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Filipinos in Harm's Way in Syria

Updated on January 1, 2012
OFW Crisis Hotline Number
OFW Crisis Hotline Number | Source

Violence is escalating in Syria and concern over the safety of more than 17,000 Filipinos in the country is leading the Department of Foreign Affairs in the Philippines to take action to repatriate them. Complications have arisen because many of Filipinos in Syria are there illegally and as is common in situations like these, many often refuse to leave until the very last minute when the situation gets really worse. Further, the delicate situation is making it difficult for President PNoy and the government to implement the necessary actions to find the expatriate Filipino workers and return them to their country of origin.

Syria is undergoing a dramatic political change. President Bashar al-Assad is struggling to maintain the power of the Alawites against the threat of popular protests from a nearly 75 percent Sunni nation. An estimated 4,557 registered Filipinos are being advised by the government to leave, though this is proving to be difficult. Only 434 Filipinos have been reported as voluntarily leaving the Philippines despite the initiation of a level 4 alert that enacts forced repatriation.

Much of the Filipino population in Syria is there as a foreign work force, but there is a substantial amount that is there illegally. Seeking better opportunities in another country, many were tricked by agencies that promised to get them to Syria and offer them employment. More than 6000 of these victims of human trafficking are believed to be women. Their new employers make it difficult for these workers to leave, holding on to their passports and threatening them with criminal punishment should they attempt to go. This makes the Department of Foreign Affairs’ job even harder, as they must track undocumented workers and those who brought them there are not likely to be helpful. Unlike normal migrant workers who can be found and taken from Syria, these illegal Filipinos require more time and resources, both of which are limited. Illegal aliens need to pay a fine before they can leave Syria; this is an additional cost for the Philippine government to cover aside from expenses in relation to the repatriation of Filipinos in that country.

The government had begun a campaign of getting the Filipino people out of harm’s way by issuing warnings as soon as violence was monitored to have escalated, though this has not been enough to convince many of them to leave for the sake of their safety. All necessary assistance is being offered and hotlines have been established for relatives of Filipinos in Syria to help convince and get their loved ones out. Families have further been asked to give as much information as they can regarding their relatives who may be in Syria, especially those who are there illegally, but most are notably worried about potential punishments that their loved ones may face. The government has been working closely with the Syrian government as well, though with the threat of civil war there is only so much assistance that could be extended by the host government who is very much preoccupied with dealing with the threat to its continued existence.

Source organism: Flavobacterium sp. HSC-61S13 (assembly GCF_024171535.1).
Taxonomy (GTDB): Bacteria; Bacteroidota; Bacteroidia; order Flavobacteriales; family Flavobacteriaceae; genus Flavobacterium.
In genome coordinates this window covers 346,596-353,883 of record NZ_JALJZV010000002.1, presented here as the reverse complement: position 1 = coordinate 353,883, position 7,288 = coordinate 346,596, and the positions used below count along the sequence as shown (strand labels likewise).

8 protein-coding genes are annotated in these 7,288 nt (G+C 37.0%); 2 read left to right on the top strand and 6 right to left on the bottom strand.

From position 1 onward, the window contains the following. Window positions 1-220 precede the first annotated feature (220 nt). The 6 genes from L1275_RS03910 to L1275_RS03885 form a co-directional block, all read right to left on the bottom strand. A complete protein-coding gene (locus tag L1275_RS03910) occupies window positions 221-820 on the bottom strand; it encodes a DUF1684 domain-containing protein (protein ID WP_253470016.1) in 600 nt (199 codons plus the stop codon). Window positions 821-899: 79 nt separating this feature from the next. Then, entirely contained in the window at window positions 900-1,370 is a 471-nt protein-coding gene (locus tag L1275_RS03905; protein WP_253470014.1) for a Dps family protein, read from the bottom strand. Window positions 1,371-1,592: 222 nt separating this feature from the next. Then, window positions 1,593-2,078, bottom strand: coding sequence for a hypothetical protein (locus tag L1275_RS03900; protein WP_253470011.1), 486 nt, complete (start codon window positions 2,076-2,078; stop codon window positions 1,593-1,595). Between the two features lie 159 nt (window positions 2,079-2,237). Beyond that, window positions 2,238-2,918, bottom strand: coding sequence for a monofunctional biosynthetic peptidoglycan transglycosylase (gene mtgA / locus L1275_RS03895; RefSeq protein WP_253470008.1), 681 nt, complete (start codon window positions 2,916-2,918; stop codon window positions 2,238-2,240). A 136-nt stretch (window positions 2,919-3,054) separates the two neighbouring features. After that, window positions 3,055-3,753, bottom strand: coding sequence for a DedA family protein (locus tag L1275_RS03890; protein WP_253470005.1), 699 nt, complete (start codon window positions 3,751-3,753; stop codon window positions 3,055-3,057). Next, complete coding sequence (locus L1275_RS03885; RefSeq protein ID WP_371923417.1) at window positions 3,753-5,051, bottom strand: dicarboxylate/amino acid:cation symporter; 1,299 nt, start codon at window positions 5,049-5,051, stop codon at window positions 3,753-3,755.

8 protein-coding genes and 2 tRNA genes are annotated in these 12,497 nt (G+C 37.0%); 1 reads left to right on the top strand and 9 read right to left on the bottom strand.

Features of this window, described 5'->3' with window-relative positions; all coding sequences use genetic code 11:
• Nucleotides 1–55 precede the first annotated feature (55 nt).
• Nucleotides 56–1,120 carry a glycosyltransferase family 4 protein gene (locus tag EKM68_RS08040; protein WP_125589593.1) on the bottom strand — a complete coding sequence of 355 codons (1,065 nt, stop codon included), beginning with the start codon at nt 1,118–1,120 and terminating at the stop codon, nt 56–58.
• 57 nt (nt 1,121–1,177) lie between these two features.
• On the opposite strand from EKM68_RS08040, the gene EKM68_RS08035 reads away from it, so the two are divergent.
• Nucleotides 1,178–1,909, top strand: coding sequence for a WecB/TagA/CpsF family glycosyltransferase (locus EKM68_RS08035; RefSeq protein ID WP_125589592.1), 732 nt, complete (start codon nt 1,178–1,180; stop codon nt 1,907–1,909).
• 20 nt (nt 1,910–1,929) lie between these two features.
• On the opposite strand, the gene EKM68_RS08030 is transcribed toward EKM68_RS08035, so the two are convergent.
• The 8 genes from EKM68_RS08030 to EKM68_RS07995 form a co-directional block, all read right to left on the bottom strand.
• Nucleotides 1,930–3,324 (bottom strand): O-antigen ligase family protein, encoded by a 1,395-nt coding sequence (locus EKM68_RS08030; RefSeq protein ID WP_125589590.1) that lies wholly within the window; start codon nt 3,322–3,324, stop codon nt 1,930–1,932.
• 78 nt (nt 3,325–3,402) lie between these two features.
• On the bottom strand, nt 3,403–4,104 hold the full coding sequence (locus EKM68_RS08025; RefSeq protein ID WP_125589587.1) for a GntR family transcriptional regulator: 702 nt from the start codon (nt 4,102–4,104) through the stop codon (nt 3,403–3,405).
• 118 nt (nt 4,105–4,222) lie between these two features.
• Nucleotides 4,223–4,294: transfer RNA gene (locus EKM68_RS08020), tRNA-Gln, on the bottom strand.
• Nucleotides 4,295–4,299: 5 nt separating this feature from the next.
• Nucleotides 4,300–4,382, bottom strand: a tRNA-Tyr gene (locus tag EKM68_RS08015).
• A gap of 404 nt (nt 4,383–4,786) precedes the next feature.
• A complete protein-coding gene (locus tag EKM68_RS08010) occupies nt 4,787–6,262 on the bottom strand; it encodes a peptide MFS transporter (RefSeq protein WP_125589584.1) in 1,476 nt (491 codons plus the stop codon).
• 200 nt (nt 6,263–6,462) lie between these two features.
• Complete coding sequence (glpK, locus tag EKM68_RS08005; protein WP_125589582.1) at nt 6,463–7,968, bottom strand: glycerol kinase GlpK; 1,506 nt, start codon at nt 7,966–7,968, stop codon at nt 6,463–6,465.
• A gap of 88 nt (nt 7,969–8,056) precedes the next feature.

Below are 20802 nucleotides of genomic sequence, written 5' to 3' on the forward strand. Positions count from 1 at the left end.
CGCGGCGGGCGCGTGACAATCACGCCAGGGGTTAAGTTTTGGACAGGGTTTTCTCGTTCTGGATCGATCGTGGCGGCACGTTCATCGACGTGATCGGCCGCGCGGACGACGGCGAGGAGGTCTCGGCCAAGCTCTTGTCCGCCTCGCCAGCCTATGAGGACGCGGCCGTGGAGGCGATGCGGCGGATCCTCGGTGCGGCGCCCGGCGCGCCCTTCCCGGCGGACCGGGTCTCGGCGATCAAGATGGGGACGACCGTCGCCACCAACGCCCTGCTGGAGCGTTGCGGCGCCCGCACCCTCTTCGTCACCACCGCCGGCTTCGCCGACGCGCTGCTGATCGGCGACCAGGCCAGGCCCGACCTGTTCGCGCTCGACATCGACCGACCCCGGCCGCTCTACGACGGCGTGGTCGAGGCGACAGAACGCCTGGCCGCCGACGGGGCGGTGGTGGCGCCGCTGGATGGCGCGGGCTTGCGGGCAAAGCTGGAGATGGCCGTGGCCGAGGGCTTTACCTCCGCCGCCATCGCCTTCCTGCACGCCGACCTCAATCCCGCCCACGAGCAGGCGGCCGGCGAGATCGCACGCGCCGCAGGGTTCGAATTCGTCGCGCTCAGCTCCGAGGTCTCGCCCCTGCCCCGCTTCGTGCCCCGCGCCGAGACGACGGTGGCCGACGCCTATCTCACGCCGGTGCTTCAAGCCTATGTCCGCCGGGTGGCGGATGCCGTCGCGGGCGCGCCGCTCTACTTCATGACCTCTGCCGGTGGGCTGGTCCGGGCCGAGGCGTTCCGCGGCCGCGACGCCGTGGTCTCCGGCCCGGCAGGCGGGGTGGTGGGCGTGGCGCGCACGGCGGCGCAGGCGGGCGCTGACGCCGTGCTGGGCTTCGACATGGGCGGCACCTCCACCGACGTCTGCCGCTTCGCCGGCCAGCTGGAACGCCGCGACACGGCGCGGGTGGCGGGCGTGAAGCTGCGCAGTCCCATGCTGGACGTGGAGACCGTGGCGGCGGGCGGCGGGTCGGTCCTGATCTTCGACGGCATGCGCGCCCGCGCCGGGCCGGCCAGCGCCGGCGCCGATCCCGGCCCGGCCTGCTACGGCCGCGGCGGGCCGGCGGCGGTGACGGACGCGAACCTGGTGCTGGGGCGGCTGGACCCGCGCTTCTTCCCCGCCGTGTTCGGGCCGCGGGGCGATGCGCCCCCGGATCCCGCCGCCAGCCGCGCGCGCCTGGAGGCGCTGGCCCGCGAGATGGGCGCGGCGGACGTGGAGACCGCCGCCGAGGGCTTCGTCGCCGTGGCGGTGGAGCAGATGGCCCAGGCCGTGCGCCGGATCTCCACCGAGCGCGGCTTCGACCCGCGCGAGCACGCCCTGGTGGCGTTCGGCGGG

In response to the deteriorating situation in Syria, President PNoy has organized the Task Group on Voluntary Repatriation-Syria, as well as forming a ten man rapid response team that was deployed last September 6. Many courses of actions are being taken to get Filipinos, both legal and illegal, out of Syria and clear guidelines have been set to let the migrant workers know that they need to leave before it becomes much more difficult to do so.

The Philippine Embassy in Damascus can be contacted by any Filipino who wishes to get assistance for repatriation. With the intense difficulties in tracking down and repatriating illegal immigrants working in Syrian households, those who have the freedom to leave have a responsibility to either go while they can or be prepared to face the consequences that may come.

The Philippine government has put a great deal of time, effort and resources towards the rescue effort and those that refuse to leave should realize that at a certain point there is not much the government can do for them. By then, their fate and their lives are entirely in their own hands. The people who refuse to leave must realize that if full-blown hostilities erupt, and Philippine diplomatic personnel have been ordered to vacate the country, there's not much the government can do anymore. The risk and the cost would be far greater at that point in time, and limited resources are best served to be used for other more urgent cases of assistance to Filipinos in trouble overseas.

29 December 2011 Moira G Gallaga©


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